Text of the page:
Responsible Tourism Tanzania
Responsible Tourism Tanzania (RTTZ) is a non-profit organization that encourages and promotes responsible tourism in Tanzania. RTTZ has developed a set of standards for Responsible Tourism in Tanzania aligned with the international Global Sustainable Tourism Council (GSTC) standards. The certification system has 4 levels or steps; each step guides the organisation toward becoming not only a matured enterprise, but a role-model for others in the tourism industry. Click here for more information.
Regional Tourism Organisation of Southern Africa(RETOSA)
The Regional Tourism Organisation of Southern Africa (RETOSA) is a Southern African Development Community (SADC) body responsible for the promotion and marketing of tourism in the region. RETOSA aims to create a concrete destination identity in the market in order for the region to compete effectively. RETOSA is managed by a board drawn from national tourism authorities/boards and national tourism private sector umbrella bodies in the SADC countries. Click here for more information.
Tanzania Tourist Board
The Tanzania Tourist Board (TTB) was legally established under the Tanzania Tourist Board Act, CAP 364 R.E. 2002 of the laws of the United Republic of Tanzania (TTB Act). The general function of TTB as stipulated in the TTB Act is “to promote and develop all aspects of the tourist industry in Tanzania and, in particular, but without prejudice to the generality of the foregoing:
- To advertise and publicize Tanzania as a tourist destination
- To encourage development of amenities and to enhance Tanzania attractiveness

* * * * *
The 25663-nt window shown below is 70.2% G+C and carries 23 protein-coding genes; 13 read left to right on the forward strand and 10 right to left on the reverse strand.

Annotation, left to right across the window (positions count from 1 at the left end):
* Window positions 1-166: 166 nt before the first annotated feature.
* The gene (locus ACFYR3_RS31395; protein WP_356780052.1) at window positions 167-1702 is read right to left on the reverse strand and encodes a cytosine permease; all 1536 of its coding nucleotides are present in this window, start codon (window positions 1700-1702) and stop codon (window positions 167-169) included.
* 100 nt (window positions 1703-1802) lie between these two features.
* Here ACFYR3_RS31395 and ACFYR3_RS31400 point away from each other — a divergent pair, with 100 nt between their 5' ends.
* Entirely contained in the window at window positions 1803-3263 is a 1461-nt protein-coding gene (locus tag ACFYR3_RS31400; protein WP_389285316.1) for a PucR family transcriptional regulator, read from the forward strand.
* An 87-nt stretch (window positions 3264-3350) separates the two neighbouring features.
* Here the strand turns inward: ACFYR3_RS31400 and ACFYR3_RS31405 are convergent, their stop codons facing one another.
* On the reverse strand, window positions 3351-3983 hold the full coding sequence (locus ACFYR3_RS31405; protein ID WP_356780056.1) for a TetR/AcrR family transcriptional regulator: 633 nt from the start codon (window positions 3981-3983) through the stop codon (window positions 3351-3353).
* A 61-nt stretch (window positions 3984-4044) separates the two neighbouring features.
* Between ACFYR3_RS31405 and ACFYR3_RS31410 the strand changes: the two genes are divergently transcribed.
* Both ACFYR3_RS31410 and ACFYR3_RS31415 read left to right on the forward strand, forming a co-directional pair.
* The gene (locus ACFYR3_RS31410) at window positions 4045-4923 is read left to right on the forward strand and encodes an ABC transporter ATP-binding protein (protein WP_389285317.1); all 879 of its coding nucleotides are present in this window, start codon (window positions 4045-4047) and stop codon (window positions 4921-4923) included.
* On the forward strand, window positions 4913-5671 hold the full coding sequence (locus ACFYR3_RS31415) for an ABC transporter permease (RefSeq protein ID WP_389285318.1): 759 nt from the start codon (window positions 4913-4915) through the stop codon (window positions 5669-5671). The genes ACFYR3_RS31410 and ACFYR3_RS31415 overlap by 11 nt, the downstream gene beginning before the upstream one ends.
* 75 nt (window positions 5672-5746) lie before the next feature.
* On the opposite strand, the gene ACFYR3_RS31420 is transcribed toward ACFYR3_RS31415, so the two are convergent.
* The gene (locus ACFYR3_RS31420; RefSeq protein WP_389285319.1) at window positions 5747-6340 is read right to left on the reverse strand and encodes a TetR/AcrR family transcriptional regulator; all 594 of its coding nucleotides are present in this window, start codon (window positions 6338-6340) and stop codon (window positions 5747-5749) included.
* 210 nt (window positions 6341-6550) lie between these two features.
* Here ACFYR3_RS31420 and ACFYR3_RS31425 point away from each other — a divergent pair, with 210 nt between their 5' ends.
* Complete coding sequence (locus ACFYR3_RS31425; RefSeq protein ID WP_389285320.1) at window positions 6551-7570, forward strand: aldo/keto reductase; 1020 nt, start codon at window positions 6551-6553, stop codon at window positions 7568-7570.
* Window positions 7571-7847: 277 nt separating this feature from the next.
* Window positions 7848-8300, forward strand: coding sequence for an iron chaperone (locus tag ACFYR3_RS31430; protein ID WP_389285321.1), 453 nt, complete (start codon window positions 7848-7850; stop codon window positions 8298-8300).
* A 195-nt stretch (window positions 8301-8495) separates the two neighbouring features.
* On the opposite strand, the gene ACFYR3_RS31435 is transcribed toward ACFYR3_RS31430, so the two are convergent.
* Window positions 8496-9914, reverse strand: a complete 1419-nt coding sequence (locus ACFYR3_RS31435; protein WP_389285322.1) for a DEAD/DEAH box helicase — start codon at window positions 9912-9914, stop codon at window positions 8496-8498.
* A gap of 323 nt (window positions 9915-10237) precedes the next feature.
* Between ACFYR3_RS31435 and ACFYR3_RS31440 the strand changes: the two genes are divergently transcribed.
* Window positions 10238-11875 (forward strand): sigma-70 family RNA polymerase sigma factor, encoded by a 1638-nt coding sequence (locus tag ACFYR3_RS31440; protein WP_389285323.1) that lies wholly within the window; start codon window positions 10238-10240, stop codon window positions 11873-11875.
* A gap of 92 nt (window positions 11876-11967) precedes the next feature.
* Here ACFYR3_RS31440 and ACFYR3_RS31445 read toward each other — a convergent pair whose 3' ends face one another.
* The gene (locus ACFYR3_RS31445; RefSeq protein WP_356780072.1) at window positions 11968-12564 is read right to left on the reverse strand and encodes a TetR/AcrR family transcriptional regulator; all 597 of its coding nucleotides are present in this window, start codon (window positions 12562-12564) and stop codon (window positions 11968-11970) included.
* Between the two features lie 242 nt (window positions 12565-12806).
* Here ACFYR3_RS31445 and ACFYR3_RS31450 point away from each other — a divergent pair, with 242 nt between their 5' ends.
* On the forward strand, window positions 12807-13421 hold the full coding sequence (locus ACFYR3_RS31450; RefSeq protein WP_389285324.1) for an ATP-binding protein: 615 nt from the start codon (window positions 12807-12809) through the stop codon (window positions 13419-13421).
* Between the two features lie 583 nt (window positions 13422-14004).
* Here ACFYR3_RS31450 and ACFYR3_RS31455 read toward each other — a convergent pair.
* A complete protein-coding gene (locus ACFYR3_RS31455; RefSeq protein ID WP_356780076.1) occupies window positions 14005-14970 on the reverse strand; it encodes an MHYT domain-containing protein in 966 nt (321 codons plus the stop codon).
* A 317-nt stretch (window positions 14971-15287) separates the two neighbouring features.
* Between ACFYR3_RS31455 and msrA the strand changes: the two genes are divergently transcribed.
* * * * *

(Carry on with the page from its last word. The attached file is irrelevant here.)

- To undertake research necessary for improving the industry’s performance
- To foster understanding on the economic benefits of tourism in Tanzania
- To collect information necessary for carrying out its functions.
For more information click here.
The Heritage Environment Management Company
The Heritage Environment Management Company (Heritage) developed the “Heritage Environmental Certification Programme” in order to provide tourism businesses with an effective environmental management system designed to reduce and limit the environmental impact of the businesses. Heritage offers a hands-on environmental approach for businesses on resource management that delivers financial returns and at the same time enables businesses to position themselves as environmentally responsible. Click here for more information.
Tanzania, officially the United Republic of Tanzania (Swahili: Jamhuri ya Muungano wa Tanzania), is a country in East Africa. It is bordered by Kenya and Uganda to the north; Rwanda, Burundi and the Democratic Republic of the Congo to the west; and Zambia, Malawi and Mozambique to the south. The country’s eastern border is formed by the Indian Ocean. Tanzania contains Kilimanjaro, Africa’s highest mountain.
Tanzania has a tropical climate. In the highlands, temperatures range between 10 and 20 °C (50 and 68 °F) during cold and hot seasons respectively. The rest of the country has temperatures rarely falling lower than 20 °C (68 °F). The hottest period extends between November and February (25–31 °C / 77–87.8 °F) while the coldest period occurs between May and August (15–20 °C / 59–68 °F). Annual temperature is 32 °C (89.6 °F). The climate is cool in high mountainous regions.
Tanzania has two major rainfall regions. One is uni-modal (December–April) and the other is bi-modal (October–December and March–May). The former is experienced in southern, south-west, central and western parts of the country, and the latter is found to the north and northern coast.
Swahili and English are the official languages; however the former is the national language. English is still the language of higher courts, it can however be considered a de facto official language. Tanzanians see themselves as having two “official” languages, English and Swahili. Swahili is seen as the unifying language of the country between people of different ethnic groups, who each have their own language; English serves the purpose of providing Tanzanians with the ability to participate in the global economy and culture. Over 100 different (tribal) languages are spoken in Tanzania, including Maasai, Sukuma and Makonde. The first language typically learned by a Tanzanian is that of his or her ethnic group, with Swahili and English learned thereafter.